Lemma 2.3 (Comparison theorem [<xref ref-type="bibr" rid="B6">6</xref>]).

Suppose u,bCrd, a+. Then uΔ(t)a(t)u(t)+b(t)        for  allt𝕋κ implies u(t)u(t0)ea(t,t0)+t0tea(t,σ(τ))b(τ)Δτfor  allt𝕋κ.

Next, we establish our main results.

Theorem 2.4.

Assume that u,a,b,g,hCrd, and u(t),a(t),b(t),g(t) and h(t) are nonnegative. Then up(t)a(t)+b(t)t0t[g(τ)uq(τ)+h(τ)]Δτfor  allt𝕋κ implies u(t){a(t)+b(t)t0teB(t,σ(τ))F(τ)Δτ}1/p        for  anyK>0,t𝕋κ, where F(t)=g(t)(p-qpKq/p+qa(t)pK(p-q)/p)+h(t), and also B(t)=qb(t)g(t)pK(p-q)/p        for  allt𝕋κ.

Proof.

Obviously, if t=t0, then the inequality (2.11) holds. Therefore, in the next proof, we always assume that t>t0,t𝕋κ.

Define a function z(t) by z(t)=t0t[g(τ)uq(τ)+h(τ)]Δτ. Then (E1) can be restated as up(t)a(t)+b(t)z(t). Using Lemma 2.1, from (2.15), for any K>0, we easily obtain uq(t)(a(t)+b(t)z(t))q/pp-qpKq/p+qa(t)pK(p-q)/p+qb(t)z(t)pK(p-q)/p. It follows from (2.14) and (2.16) that zΔ(t)g(t)(p-qpKq/p+qa(t)pK(p-q)/p+qb(t)z(t)pK(p-q)/p)+h(t)=F(t)+B(t)z(t), where F(t) and B(t) are defined as in (2.12) and (2.13), respectively. Using Lemma 2.3 and noting z(t0)=0, from (2.17) we have z(t)t0teB(t,σ(τ))F(τ)Δτ,      for  anyK>0,t𝕋κ.

Therefore, the desired inequality (2.11) follows from (2.15) and (2.18). This completes the proof of Theorem 2.4.

Remark 2.5.

By letting p=q=1 in Theorem 2.4, it is easy to observe that the bound obtained in (2.11) reduces to the bound obtained in [9, Theorem 3.1].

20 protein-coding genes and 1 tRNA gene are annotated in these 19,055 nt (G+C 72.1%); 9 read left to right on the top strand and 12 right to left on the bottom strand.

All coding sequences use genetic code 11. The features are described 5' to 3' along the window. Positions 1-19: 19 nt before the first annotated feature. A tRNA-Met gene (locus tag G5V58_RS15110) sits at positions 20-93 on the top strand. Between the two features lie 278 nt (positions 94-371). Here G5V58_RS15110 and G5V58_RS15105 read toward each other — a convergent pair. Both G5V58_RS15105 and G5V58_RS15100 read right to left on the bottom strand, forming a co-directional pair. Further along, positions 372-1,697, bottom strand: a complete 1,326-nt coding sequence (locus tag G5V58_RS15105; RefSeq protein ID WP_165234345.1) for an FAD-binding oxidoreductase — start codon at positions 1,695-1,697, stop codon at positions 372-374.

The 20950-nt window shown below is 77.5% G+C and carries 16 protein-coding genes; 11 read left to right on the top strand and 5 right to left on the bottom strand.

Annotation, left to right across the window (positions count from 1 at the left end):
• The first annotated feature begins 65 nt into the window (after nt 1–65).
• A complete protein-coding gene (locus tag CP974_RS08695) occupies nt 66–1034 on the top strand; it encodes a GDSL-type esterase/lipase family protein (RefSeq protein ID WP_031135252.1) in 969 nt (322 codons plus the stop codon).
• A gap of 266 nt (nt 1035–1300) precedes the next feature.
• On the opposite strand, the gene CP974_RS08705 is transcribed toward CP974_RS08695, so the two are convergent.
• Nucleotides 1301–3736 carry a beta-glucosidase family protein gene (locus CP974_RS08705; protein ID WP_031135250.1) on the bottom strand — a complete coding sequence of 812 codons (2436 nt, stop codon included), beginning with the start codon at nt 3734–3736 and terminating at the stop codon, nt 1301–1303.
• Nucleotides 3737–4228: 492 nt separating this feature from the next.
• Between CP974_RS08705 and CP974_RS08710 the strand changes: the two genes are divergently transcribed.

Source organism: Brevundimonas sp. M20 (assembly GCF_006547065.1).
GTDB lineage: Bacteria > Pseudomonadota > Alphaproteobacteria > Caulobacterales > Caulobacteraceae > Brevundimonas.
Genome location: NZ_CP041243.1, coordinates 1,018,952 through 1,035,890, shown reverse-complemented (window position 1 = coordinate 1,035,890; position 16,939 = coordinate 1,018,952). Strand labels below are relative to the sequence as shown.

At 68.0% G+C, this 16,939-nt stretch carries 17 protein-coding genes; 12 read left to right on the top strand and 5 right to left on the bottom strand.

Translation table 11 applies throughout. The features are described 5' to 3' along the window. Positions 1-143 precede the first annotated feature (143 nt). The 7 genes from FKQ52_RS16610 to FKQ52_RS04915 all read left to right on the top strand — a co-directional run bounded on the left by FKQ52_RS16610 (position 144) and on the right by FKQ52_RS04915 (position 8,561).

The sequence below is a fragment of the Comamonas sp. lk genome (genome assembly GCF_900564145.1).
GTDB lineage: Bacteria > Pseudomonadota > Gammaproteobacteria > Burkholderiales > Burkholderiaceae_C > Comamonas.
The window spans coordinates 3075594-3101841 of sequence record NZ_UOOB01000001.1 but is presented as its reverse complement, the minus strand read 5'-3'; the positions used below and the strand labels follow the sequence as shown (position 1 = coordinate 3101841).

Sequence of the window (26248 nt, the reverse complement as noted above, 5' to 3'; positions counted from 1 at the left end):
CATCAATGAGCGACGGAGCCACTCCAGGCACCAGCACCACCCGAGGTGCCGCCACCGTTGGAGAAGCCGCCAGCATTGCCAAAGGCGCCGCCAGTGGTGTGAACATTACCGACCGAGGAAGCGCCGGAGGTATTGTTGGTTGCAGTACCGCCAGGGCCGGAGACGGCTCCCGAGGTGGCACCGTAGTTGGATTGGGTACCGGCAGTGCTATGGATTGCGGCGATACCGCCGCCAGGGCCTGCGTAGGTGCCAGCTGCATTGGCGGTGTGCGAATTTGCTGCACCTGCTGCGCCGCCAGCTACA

As a particular case of Theorem 2.4, we immediately obtain the following result.

Corollary 2.6.

Assume that u,gCrd, and u(t) and g(t) are nonnegative. If α>0 is a constant, then up(t)α+t0tg(τ)uq(τ)Δτ        for  allt𝕋κ implies u(t){α+t0teB̂(t,σ(τ))F̂(τ)Δτ}1/p        for  anyK>0,t𝕋κ, where F̂(t)=g(t)(p-qpKq/p+qαpK(p-q)/p),B̂(t)=qg(t)pK(p-q)/p        for  allt𝕋κ.

Remark 2.7.

The result of Theorem 2.4 holds for an arbitrary time scale. Therefore, using Theorem 2.4, we immediately obtain many results for some peculiar time scales. For example, letting 𝕋= and 𝕋=, respectively, we have the following two results.

Corollary 2.8.

Let 𝕋= and assume that u(t),a(t),b(t),g(t),h(t)C(+,+). Then the inequality up(t)a(t)+b(t)0t[g(s)uq(s)+h(s)]ds,      t+ implies u(t)[a(t)+b(t)0tF(θ)exp(θtB(s)ds)dθ]1/p        for  anyK>0,t+, where F(t) and B(t) are defined as in Theorem 2.4.

Corollary 2.9.

Let 𝕋= and assume that u(t),a(t),b(t),g(t), and h(t) are nonnegative functions defined for t0. Then the inequality up(t)a(t)+b(t)s=0t-1[g(s)uq(s)+h(s)],t0 implies u(t)[a(t)+b(t)θ=0t-1F(θ)s=θ+1t-1(1+B(s))]1/p        for  anyK>0,t0, where F(t) and B(t) are defined as in Theorem 2.4.

Investigating the proof procedure of Theorem 2.4 carefully, we can obtain the following result.

Theorem 2.10.

Assume that u,a,b,gi,hCrd, and u(t),a(t),b(t),gi(t), and h(t) are nonnegative, i=1,2,,n. If there exists a series of positive real numbers q1,q2,,qn such that pqi>0,i=1,2,,n, then up(t)a(t)+b(t)t0t[i=1ngi(τ)uqi(τ)+h(τ)]Δτ        for  allt𝕋κ implies u(t){a(t)+b(t)t0teB*(t,σ(τ))F*(τ)Δτ}1/p        for  anyK>0,t𝕋κ, where F*(t)=i=1ngi(t)(p-qipKqi/p+qia(t)pK(p-qi)/p)+h(t),B*(t)=i=1nqib(t)gi(t)pK(p-qi)/p        for  allt𝕋κ.

Theorem 2.11.